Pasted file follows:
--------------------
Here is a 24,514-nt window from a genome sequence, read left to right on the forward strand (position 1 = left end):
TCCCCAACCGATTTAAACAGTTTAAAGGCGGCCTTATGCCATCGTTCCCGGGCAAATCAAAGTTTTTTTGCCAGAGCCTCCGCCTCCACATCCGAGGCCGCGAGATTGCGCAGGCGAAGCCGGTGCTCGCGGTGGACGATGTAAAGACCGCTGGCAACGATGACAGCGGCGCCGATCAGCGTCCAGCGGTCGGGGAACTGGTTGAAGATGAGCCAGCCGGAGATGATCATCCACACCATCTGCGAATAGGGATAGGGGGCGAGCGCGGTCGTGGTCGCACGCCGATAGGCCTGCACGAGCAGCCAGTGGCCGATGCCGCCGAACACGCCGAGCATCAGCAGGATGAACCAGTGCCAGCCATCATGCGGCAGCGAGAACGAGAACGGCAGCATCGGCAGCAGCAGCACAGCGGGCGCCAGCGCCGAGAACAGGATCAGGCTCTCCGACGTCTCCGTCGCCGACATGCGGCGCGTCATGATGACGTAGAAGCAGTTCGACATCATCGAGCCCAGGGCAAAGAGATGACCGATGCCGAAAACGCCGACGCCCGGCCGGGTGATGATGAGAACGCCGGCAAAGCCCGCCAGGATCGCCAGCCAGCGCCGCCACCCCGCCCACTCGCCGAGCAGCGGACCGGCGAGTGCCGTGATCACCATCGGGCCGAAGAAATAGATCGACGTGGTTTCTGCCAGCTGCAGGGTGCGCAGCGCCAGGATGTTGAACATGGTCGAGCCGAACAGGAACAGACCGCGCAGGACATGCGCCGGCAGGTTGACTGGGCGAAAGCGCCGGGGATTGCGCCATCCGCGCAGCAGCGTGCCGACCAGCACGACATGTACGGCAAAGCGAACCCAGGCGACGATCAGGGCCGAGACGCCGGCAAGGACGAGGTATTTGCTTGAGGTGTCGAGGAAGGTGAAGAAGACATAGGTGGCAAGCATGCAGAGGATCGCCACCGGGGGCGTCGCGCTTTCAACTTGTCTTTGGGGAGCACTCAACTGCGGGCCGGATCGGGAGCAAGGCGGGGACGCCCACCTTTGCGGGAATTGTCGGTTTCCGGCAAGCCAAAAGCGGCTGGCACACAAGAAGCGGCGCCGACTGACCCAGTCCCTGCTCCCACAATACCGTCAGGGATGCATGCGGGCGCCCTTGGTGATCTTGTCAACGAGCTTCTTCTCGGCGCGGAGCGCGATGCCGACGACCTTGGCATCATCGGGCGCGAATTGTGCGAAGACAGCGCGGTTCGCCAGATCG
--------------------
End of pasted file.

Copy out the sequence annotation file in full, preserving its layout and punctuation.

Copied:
Here is a 24,514-nt window from a genome sequence, read left to right on the forward strand (position 1 = left end):
TCCCCAACCGATTTAAACAGTTTAAAGGCGGCCTTATGCCATCGTTCCCGGGCAAATCAAAGTTTTTTTGCCAGAGCCTCCGCCTCCACATCCGAGGCCGCGAGATTGCGCAGGCGAAGCCGGTGCTCGCGGTGGACGATGTAAAGACCGCTGGCAACGATGACAGCGGCGCCGATCAGCGTCCAGCGGTCGGGGAACTGGTTGAAGATGAGCCAGCCGGAGATGATCATCCACACCATCTGCGAATAGGGATAGGGGGCGAGCGCGGTCGTGGTCGCACGCCGATAGGCCTGCACGAGCAGCCAGTGGCCGATGCCGCCGAACACGCCGAGCATCAGCAGGATGAACCAGTGCCAGCCATCATGCGGCAGCGAGAACGAGAACGGCAGCATCGGCAGCAGCAGCACAGCGGGCGCCAGCGCCGAGAACAGGATCAGGCTCTCCGACGTCTCCGTCGCCGACATGCGGCGCGTCATGATGACGTAGAAGCAGTTCGACATCATCGAGCCCAGGGCAAAGAGATGACCGATGCCGAAAACGCCGACGCCCGGCCGGGTGATGATGAGAACGCCGGCAAAGCCCGCCAGGATCGCCAGCCAGCGCCGCCACCCCGCCCACTCGCCGAGCAGCGGACCGGCGAGTGCCGTGATCACCATCGGGCCGAAGAAATAGATCGACGTGGTTTCTGCCAGCTGCAGGGTGCGCAGCGCCAGGATGTTGAACATGGTCGAGCCGAACAGGAACAGACCGCGCAGGACATGCGCCGGCAGGTTGACTGGGCGAAAGCGCCGGGGATTGCGCCATCCGCGCAGCAGCGTGCCGACCAGCACGACATGTACGGCAAAGCGAACCCAGGCGACGATCAGGGCCGAGACGCCGGCAAGGACGAGGTATTTGCTTGAGGTGTCGAGGAAGGTGAAGAAGACATAGGTGGCAAGCATGCAGAGGATCGCCACCGGGGGCGTCGCGCTTTCAACTTGTCTTTGGGGAGCACTCAACTGCGGGCCGGATCGGGAGCAAGGCGGGGACGCCCACCTTTGCGGGAATTGTCGGTTTCCGGCAAGCCAAAAGCGGCTGGCACACAAGAAGCGGCGCCGACTGACCCAGTCCCTGCTCCCACAATACCGTCAGGGATGCATGCGGGCGCCCTTGGTGATCTTGTCAACGAGCTTCTTCTCGGCGCGGAGCGCGATGCCGACGACCTTGGCATCATCGGGCGCGAATTGTGCGAAGACAGCGCGGTTCGCCAGATCG